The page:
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|dc.description.abstract||The Vallcebre research catchments are located in NE Spain, in a middle mountain area with a Mediterranean sub-humid climate. Most of the bedrock consists of continental red lutites that are easily weathered into loamy soils. This area was intensely used for agriculture in the past when most of the sunny gentle hillslopes were terraced. The land was progressively abandoned since the mid-20th Century and most of the fields were converted to meadows or were spontaneously forested. Early studies carried out in the terraced Cal Parisa catchment demonstrated the occurrence of two types of frequently saturated areas, ones situated in downslope locations with high topographic index values, and the others located in the inner parts of many terraces, where the shallow water table usually outcrops due to the topographical modifications linked to terrace construction. Both the increased extent of saturated areas and the role of a man-made elementary drainage system designed for depleting water from the terraces suggested that terraced areas would induce an enhanced hydrological response during rainfall events when compared with non-terraced hillslopes. The response of 3 sub-catchments, of increasing area and decreasing percentage of terraced area, during a set of major events collected during over 15 years has been analysed. The results show that storm runoff depths were roughly proportional to precipitations above 30 mm although the smallest catchment (Cal Parisa), with the highest percentage of terraces, was able to completely buffer rainfall events of 60 mm in one hour without any runoff when antecedent conditions were dry. Runoff coefficients depended on antecedent conditions and peak discharges were weakly linked to rainfall intensities. Peak lag times, peak runoff rates and recession coefficients were similar in the 3 catchments; the first variable values were in the range between Hortonian and saturation overland flow and the two last ones were in the range of saturation overland flow as described elsewhere. Field observations during major events evidenced that water flow bypassed many man-made structures. For example overland flow ran across the terraces or infiltrated near the external edges and quickly exfiltrated at the bottom of the wall of the terraces located below. Some drainage ditches were even overflowed by waters that sought to follow the original water paths. In the three basin outlets, outstanding foam was observed during major events, evidencing soil organic matter leaching. In spite of the conspicuous implications of terraces on hillslope hydromorphology, there were therefore no clear evidences of any effect on the characteristics of major runoff events when the sub-catchments with different fractions of terraced areas were compared. These soil conservation structures undoubtedly suffer a great geomorphic stress during overland flow events, nevertheless, most of the terrace collapses in the area were caused by soil resistance failures during an extraordinary long-lasting rainfall event (November 1982) which did not cause noticeable overland flow landforms on hillslopes.||-|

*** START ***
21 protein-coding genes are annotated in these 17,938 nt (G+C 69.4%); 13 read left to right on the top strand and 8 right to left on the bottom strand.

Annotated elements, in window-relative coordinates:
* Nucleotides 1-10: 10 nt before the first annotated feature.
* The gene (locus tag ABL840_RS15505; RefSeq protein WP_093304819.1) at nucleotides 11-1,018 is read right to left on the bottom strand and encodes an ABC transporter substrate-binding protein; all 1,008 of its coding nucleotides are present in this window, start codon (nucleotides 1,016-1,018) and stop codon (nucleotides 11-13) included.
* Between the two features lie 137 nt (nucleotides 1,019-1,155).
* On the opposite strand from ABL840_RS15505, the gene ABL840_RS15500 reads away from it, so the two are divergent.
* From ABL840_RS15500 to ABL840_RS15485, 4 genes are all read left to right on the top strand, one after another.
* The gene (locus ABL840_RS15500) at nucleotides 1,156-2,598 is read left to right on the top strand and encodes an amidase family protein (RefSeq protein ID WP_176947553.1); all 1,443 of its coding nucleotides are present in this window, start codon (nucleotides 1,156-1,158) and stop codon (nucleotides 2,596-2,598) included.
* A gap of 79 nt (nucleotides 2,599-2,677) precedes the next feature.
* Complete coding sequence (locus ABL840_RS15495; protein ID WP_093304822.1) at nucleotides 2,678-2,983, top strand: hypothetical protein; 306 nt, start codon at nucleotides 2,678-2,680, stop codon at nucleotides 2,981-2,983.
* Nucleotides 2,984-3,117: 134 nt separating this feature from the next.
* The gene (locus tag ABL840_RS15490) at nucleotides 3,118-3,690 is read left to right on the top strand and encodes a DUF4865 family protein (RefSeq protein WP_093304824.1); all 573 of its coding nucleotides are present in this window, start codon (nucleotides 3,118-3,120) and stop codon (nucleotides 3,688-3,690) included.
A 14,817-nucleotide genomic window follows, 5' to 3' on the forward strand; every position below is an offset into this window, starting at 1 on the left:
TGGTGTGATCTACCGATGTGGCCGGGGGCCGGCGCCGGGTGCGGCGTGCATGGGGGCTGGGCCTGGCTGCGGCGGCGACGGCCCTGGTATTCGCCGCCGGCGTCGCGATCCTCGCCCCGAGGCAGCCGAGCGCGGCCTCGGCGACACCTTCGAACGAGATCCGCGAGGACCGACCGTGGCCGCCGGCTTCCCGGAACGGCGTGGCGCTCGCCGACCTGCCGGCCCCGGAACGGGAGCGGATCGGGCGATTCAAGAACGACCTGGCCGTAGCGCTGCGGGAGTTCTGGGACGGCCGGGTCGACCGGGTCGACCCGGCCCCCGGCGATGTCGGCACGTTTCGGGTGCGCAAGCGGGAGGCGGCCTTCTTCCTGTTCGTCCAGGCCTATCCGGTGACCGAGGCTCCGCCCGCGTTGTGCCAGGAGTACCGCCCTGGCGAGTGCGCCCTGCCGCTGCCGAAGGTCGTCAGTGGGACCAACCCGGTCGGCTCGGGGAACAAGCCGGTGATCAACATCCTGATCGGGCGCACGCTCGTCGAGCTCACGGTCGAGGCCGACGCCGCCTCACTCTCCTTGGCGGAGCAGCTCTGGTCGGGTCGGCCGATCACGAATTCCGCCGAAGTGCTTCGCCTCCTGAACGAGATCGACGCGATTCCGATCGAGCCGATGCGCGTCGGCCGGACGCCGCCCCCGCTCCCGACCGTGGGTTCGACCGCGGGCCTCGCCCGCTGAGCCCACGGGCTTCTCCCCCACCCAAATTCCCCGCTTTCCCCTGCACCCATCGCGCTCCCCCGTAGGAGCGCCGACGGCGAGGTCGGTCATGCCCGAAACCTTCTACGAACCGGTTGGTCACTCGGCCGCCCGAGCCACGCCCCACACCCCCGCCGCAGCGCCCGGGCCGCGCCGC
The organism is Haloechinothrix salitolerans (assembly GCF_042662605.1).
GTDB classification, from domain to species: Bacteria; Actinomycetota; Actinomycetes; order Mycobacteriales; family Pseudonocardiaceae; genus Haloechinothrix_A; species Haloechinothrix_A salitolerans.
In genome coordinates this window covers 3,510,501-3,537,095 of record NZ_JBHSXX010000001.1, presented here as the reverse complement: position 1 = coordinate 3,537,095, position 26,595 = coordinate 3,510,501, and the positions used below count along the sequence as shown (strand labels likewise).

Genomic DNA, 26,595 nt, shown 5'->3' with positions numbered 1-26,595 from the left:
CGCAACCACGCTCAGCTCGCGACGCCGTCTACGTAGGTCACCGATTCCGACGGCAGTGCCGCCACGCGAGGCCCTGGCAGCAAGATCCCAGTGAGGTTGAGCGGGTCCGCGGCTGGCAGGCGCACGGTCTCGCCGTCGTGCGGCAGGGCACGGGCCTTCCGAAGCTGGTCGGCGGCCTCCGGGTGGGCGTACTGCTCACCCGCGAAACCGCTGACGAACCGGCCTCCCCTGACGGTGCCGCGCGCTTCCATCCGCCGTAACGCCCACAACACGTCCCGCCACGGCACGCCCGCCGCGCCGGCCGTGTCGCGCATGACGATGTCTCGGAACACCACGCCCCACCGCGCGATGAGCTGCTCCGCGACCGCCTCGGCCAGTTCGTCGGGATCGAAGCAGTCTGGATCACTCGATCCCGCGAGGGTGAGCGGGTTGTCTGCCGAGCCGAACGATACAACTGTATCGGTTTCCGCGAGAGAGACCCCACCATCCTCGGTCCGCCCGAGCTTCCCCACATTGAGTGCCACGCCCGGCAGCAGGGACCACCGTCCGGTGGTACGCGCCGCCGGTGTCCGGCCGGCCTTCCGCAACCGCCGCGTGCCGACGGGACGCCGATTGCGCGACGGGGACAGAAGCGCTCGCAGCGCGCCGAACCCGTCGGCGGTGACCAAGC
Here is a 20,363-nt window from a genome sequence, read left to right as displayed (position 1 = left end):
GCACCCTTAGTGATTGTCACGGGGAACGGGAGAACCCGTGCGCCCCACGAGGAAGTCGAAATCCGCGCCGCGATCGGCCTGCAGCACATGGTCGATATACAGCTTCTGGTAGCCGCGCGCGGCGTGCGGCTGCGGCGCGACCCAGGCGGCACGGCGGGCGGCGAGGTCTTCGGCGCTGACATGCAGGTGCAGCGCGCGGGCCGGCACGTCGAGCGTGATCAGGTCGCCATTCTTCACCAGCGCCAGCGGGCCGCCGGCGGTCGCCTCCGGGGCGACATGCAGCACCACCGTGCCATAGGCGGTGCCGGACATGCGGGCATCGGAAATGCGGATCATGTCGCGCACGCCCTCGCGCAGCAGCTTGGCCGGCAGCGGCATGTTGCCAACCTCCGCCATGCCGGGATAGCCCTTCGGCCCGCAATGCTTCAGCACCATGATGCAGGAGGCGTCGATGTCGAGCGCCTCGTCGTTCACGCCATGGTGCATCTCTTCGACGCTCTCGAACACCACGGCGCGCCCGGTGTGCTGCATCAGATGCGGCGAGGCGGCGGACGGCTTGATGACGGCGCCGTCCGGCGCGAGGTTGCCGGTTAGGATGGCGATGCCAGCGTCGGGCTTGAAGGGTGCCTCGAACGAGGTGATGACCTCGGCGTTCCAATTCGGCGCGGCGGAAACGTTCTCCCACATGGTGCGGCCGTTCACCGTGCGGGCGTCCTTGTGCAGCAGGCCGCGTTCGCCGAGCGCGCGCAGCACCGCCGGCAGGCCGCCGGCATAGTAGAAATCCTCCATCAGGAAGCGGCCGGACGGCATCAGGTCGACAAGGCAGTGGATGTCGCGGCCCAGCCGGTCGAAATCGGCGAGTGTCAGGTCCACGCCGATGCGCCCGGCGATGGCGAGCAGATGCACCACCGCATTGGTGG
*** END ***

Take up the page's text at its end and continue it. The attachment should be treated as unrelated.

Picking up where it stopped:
|dc.title||Analysing the role of abandoned agricultural terraces on flood generation in a set of small Mediterranean mountain research catchments (Vallcebre, NE Spain)||-|
|dc.type||actas de congreso||-|
|Appears in Collections:||(IDAEA) Comunicaciones congresos|
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